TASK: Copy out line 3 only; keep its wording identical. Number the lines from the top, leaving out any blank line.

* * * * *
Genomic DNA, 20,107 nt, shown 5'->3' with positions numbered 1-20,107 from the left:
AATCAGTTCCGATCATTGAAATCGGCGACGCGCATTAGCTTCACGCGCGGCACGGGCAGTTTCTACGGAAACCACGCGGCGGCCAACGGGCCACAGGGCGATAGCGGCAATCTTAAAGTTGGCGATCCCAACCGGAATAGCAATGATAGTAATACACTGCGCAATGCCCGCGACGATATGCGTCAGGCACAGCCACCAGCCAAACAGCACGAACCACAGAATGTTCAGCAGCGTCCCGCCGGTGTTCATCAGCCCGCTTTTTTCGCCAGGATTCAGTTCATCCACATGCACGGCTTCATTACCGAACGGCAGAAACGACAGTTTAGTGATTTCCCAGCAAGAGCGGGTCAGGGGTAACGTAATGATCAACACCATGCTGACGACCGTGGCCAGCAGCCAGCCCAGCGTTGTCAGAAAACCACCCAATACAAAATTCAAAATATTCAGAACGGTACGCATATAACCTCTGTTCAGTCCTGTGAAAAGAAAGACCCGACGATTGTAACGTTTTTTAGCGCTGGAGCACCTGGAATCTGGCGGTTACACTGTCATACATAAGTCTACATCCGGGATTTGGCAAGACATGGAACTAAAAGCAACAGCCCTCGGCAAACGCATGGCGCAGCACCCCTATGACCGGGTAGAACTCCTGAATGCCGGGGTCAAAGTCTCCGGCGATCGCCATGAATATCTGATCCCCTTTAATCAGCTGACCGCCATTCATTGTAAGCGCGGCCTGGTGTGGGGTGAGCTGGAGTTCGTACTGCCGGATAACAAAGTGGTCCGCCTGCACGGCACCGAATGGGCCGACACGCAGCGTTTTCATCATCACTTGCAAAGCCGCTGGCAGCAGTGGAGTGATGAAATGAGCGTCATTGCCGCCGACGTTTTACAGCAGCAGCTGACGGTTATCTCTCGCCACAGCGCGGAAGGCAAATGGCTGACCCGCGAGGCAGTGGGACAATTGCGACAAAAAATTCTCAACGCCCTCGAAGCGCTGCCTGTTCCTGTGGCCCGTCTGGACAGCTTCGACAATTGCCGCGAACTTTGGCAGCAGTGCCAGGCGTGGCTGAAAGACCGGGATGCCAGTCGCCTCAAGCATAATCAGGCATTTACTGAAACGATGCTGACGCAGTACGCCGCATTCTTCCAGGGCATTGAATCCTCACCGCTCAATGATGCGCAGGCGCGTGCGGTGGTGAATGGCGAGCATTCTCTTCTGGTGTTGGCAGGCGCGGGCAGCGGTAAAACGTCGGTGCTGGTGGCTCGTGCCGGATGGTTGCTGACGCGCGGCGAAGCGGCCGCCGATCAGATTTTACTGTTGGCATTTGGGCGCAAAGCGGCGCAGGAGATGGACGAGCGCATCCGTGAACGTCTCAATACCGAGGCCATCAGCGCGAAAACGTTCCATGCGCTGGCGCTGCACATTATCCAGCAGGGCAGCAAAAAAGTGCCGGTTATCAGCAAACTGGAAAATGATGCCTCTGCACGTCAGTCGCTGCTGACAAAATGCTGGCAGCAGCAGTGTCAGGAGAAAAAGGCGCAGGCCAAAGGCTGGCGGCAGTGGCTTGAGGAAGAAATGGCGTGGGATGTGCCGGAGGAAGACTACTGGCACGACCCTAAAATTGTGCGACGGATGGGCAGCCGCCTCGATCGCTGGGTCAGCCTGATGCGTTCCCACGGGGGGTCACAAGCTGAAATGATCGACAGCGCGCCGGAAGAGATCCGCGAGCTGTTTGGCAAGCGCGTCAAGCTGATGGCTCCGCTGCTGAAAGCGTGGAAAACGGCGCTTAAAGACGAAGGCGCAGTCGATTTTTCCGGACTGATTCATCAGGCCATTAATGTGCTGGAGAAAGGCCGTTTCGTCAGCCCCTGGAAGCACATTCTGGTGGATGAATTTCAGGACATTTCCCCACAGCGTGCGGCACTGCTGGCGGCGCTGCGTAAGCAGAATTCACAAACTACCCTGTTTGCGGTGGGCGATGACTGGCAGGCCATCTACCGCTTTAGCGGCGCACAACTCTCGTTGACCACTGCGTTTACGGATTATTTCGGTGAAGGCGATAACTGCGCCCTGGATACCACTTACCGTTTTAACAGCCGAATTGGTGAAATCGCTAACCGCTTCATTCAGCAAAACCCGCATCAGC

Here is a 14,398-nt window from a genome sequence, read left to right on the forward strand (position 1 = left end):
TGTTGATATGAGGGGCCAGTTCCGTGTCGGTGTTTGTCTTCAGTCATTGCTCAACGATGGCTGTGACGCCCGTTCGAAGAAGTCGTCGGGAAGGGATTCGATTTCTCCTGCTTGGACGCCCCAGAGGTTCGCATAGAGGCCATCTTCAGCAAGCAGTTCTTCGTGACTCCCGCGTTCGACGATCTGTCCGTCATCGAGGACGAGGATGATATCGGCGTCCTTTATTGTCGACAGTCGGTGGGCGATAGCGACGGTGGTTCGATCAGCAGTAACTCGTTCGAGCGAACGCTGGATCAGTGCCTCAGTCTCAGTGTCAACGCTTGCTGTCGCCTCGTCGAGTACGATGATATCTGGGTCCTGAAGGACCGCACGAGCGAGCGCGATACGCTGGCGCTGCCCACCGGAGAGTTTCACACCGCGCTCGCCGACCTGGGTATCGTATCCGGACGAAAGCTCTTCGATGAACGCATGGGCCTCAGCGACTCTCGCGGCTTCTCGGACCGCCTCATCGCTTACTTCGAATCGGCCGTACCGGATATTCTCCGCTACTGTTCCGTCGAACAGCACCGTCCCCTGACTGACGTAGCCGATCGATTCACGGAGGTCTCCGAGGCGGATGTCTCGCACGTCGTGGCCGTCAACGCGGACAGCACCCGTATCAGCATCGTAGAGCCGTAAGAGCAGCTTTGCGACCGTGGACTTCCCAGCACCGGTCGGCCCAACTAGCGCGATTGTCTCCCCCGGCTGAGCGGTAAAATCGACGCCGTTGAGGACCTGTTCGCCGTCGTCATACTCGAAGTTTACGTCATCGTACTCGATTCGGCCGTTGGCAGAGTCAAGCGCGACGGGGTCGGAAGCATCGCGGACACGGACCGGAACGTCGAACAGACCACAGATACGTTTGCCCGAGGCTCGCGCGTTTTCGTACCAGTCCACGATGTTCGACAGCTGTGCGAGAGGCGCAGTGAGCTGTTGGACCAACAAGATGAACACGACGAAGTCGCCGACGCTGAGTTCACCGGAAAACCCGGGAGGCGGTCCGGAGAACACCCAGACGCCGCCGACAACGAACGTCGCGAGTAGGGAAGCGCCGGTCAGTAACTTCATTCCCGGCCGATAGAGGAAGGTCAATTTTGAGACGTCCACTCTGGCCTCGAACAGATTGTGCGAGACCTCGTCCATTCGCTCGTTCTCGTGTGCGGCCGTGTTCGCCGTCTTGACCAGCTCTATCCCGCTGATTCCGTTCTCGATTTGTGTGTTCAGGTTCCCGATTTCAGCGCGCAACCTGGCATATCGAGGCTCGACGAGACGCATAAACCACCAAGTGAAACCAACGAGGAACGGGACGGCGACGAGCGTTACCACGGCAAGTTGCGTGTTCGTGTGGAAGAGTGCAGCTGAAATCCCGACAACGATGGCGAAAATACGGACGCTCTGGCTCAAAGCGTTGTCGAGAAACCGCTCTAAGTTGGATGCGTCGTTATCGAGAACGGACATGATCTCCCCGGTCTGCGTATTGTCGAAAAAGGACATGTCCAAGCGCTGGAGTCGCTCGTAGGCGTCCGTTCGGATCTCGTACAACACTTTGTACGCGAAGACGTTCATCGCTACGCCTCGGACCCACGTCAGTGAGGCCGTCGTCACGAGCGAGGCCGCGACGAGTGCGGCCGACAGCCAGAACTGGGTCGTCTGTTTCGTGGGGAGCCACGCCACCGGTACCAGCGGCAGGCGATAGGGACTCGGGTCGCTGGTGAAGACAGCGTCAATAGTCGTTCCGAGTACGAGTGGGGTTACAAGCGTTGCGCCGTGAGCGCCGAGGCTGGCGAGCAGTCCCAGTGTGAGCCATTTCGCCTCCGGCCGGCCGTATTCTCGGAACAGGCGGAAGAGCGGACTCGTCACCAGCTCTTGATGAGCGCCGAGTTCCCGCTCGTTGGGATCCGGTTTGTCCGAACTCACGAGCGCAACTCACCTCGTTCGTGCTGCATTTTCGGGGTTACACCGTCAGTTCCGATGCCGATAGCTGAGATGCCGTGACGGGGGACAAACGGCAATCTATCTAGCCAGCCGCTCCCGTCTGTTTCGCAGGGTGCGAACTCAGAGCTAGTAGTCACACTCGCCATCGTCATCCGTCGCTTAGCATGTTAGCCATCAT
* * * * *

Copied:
Here is a 14,398-nt window from a genome sequence, read left to right on the forward strand (position 1 = left end):